Obama calls for "economic patriotism" at tech startup hub

President Obama on Wednesday made an unscheduled visit to a tech startup hub in Washington, D.C. to highlight the developments in the tech sector that have contributed to continued job growth.

The tech incubator, called 1776, was the best place to visit on the eve of Independence Day, Mr. Obama said. The tech hub hosts startups tackling challenges in industries like education, energy, health care and government.

Earlier Wednesday morning, the Labor Department announced that employers added 288,000 nonfarm jobs in June, beating expectations.

"My hope is the American people look at today's news and understand that in fact we are making strides," Mr. Obama said. "We have not seen more consistent job growth since the '90s but we can make even more progress if Congress is willing to work with my administration and to set politics aside at least occasionally, which I know is what the American people are urgently looking for."

He called on Congress to show "a sort of economic patriotism -- to say to yourself, how is it we can start rebuilding this country."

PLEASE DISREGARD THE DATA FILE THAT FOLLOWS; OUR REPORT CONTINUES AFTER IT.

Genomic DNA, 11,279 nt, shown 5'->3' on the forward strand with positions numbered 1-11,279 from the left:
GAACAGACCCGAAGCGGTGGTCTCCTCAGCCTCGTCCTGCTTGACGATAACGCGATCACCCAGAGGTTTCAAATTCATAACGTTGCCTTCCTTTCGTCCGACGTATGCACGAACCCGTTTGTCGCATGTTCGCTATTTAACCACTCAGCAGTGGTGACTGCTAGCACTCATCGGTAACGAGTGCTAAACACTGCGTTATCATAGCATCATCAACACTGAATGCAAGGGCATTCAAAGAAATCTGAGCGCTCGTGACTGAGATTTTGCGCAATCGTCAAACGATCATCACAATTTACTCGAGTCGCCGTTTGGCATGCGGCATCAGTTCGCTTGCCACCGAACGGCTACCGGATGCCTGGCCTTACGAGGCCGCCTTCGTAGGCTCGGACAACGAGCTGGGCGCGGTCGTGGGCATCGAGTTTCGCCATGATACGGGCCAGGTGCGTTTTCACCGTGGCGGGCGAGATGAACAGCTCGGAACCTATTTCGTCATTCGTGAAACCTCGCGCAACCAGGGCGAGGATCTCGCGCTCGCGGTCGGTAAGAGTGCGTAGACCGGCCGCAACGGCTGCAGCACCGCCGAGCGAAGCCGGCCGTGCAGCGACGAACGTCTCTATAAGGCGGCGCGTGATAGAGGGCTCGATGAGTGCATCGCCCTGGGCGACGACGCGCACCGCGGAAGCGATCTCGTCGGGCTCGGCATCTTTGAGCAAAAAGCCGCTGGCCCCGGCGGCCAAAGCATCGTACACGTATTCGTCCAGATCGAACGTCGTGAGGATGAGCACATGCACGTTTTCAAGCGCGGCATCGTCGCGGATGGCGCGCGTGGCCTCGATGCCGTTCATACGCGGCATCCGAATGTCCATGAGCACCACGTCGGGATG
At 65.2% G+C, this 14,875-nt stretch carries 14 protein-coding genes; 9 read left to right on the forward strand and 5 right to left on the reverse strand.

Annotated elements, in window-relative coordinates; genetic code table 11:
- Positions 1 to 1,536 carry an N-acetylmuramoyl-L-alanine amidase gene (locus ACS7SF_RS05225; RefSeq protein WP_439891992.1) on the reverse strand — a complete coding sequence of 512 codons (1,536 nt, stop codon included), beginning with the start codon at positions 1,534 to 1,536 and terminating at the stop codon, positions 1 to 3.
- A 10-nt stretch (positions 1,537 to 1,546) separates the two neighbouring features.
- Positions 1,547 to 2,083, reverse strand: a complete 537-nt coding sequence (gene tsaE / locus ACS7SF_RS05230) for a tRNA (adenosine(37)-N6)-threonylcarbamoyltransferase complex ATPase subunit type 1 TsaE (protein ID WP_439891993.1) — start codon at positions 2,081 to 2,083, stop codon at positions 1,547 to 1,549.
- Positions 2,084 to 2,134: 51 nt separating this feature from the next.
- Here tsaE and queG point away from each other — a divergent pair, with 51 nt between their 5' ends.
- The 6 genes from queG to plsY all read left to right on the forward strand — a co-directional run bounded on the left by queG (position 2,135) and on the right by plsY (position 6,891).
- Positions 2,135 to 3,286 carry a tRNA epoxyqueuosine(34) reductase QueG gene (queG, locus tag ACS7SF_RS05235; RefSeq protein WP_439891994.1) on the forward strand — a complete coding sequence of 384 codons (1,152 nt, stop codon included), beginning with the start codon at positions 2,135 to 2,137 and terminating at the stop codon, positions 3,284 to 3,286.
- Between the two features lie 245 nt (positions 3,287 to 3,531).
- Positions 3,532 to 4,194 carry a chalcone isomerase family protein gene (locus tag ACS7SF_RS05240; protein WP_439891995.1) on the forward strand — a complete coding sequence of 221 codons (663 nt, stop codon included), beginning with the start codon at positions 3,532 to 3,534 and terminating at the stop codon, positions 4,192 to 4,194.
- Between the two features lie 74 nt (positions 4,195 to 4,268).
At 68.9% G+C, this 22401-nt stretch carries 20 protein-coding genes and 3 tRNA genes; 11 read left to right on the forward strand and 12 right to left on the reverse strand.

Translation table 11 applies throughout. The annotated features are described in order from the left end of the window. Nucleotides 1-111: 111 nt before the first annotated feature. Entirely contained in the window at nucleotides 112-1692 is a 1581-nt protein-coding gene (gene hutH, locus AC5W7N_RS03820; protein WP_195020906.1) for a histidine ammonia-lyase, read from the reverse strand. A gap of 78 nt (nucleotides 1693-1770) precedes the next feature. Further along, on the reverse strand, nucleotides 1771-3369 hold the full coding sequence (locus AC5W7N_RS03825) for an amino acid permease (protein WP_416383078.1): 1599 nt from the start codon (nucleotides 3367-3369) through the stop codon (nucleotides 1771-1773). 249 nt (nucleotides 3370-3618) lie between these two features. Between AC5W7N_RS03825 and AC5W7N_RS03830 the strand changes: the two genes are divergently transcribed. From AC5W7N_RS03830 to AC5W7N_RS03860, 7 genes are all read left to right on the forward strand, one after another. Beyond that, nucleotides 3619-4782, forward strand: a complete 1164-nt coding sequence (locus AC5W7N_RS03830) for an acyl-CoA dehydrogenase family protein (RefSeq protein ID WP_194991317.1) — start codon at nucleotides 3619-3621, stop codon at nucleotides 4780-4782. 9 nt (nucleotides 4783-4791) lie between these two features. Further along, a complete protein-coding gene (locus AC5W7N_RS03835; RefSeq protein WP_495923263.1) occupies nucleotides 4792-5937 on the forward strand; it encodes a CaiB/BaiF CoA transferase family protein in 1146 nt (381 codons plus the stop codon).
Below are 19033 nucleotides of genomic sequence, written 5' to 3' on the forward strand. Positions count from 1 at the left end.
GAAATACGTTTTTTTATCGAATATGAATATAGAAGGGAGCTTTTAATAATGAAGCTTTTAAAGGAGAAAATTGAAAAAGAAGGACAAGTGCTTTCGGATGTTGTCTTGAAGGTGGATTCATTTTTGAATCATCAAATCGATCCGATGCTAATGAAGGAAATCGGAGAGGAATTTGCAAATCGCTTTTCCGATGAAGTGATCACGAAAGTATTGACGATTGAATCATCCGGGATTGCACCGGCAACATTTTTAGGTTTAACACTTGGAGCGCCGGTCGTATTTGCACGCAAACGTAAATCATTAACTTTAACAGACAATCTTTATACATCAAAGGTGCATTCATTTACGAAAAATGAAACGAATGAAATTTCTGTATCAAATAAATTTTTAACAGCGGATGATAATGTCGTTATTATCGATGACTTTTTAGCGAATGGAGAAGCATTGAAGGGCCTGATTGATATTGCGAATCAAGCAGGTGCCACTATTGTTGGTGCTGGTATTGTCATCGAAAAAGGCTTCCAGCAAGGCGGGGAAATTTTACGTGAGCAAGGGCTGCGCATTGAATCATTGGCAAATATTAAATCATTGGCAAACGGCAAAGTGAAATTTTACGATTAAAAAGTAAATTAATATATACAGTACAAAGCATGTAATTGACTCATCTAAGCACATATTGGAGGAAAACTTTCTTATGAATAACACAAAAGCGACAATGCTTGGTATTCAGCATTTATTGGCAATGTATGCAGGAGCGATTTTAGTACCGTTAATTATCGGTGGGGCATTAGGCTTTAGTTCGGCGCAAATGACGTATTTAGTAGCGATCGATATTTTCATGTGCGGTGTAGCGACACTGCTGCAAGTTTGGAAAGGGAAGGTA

Mr. Obama won cheers from the 1776 entrepreneurs when he announced that the U.S. economy saw the fastest growth in the first half of the year since 1999. He noted that the economy has experienced the quickest drop in unemployment, which now stands at 6.1 percent, in 30 years. Noting that Americans are still struggling, he called on Congress to take steps such as passing immigration reform, funding infrastructure projects, raising the federal minimum wage.

The White House noted the significant role the tech sector has played in the recovery. Employment in four tech sectors -- computer systems design, architectural and engineering services, software, and Internet publishing sectors -- is now 12 percent higher than it was prior to the recession.

Additionally, the White House noted, small firms have played a large role in the recovery. Firms with fewer than 500 employees have accounted for more than 60 percent of the jobs created since early 2010.

Senate Majority Leader Harry Reid, D-Nev., used the jobs report to encourage House Republicans to pass the comprehensive immigration reform bill that passed in the Senate.

"Comprehensive immigration reform would have added an average of 121,000 more jobs per year over the next ten years," Reid said. "Unfortunately, House Republicans, under the influence of the Tea Party, refused to bring it up for a vote. Their refusal is costing our economy added growth that we need."

Republicans, meanwhile, called on the Senate to pass its multiple jobs bills.

"In order for us to make real progress, the president must do more than criticize," House Speaker John Boehner, R-Ohio, said. "From trade to workplace flexibility, there's no shortage of common ground where he can push his party's leaders in the Senate to work with us."

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